Fitch Ratings estimates that up to 30% of China’s urban workers lost jobs at least temporarily in the first quarter. Another wave of job cuts is possible as global demand for China’s exports weakens.
Some economists see tentative signs that U.S. economic activity is starting to recover, if only slightly, now that all states have moved toward relaxing some restrictions on movement and commerce.
Data from Apple’s mapping service shows that more people are driving and searching for directions. Restaurant reservations have risen modestly in states that have been open longer, according to the app OpenTable. But those numbers are still far below pre-virus levels. In South Carolina, one of the earliest states to reopen, reservations have increased but are still down nearly 69% from a year ago.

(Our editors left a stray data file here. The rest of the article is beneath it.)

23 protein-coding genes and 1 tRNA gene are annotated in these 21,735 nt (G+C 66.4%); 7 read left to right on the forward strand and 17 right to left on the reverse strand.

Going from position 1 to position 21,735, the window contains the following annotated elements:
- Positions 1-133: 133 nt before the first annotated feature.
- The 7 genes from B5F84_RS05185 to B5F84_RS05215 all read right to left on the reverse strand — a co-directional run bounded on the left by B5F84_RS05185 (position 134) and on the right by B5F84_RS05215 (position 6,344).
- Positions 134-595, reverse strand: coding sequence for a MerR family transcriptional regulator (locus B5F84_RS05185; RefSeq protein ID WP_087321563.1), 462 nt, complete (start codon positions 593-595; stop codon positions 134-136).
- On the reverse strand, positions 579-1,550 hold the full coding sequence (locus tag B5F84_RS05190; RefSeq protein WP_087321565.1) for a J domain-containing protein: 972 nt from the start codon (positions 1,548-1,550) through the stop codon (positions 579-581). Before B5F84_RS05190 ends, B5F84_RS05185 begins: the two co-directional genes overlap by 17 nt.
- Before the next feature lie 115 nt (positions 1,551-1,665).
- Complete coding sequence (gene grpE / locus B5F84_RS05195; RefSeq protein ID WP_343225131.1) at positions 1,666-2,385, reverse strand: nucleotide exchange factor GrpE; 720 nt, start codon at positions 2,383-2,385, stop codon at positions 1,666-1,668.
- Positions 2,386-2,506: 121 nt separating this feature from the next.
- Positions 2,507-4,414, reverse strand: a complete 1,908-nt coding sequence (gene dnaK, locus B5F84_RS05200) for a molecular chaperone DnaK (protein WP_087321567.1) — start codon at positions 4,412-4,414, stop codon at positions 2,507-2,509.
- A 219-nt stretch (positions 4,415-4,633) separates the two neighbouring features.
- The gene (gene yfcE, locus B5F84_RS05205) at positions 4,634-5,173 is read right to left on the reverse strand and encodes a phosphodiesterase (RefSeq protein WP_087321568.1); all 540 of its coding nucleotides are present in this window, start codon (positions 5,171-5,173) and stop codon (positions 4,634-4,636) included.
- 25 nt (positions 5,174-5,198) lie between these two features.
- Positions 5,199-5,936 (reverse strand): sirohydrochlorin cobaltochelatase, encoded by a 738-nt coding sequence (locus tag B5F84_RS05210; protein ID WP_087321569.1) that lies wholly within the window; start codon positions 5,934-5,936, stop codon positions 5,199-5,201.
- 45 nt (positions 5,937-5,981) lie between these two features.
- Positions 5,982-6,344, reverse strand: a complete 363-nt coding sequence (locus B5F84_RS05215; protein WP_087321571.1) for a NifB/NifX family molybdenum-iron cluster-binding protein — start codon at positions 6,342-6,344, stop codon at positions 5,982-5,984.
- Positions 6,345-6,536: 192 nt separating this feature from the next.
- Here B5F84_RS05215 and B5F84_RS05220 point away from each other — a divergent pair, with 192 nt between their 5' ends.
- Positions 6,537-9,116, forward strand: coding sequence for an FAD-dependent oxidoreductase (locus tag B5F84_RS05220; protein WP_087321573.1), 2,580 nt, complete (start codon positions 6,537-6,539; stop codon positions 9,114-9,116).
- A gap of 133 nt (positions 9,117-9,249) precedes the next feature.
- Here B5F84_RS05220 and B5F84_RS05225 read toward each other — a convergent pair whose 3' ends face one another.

In most industries, employees are working more hours than in mid-April, the peak of the virus-related shutdowns nationwide. Data from Kronos, a workforce management software company, shows that shifts worked at its 30,000 client firms are up 16% since then but still down 25% from pre-virus levels.
Even in states that have been reopened the longest, like Georgia, not enough shoppers are visiting stores and restaurants to support significant rehiring, said David Gilbertson, an executive at Kronos.
“Our data is suggesting this recovery is going to take a while,” Gilbertson said.
Jimmy Page, a small business owner in San Diego, is a bit more optimistic now than he was two months ago. Page, who owns a digital marketing company, Inseev Interactive, has added back five of the 12 employees he laid off when the coronavirus hit. A loan from the government's small business lending program helped, he said.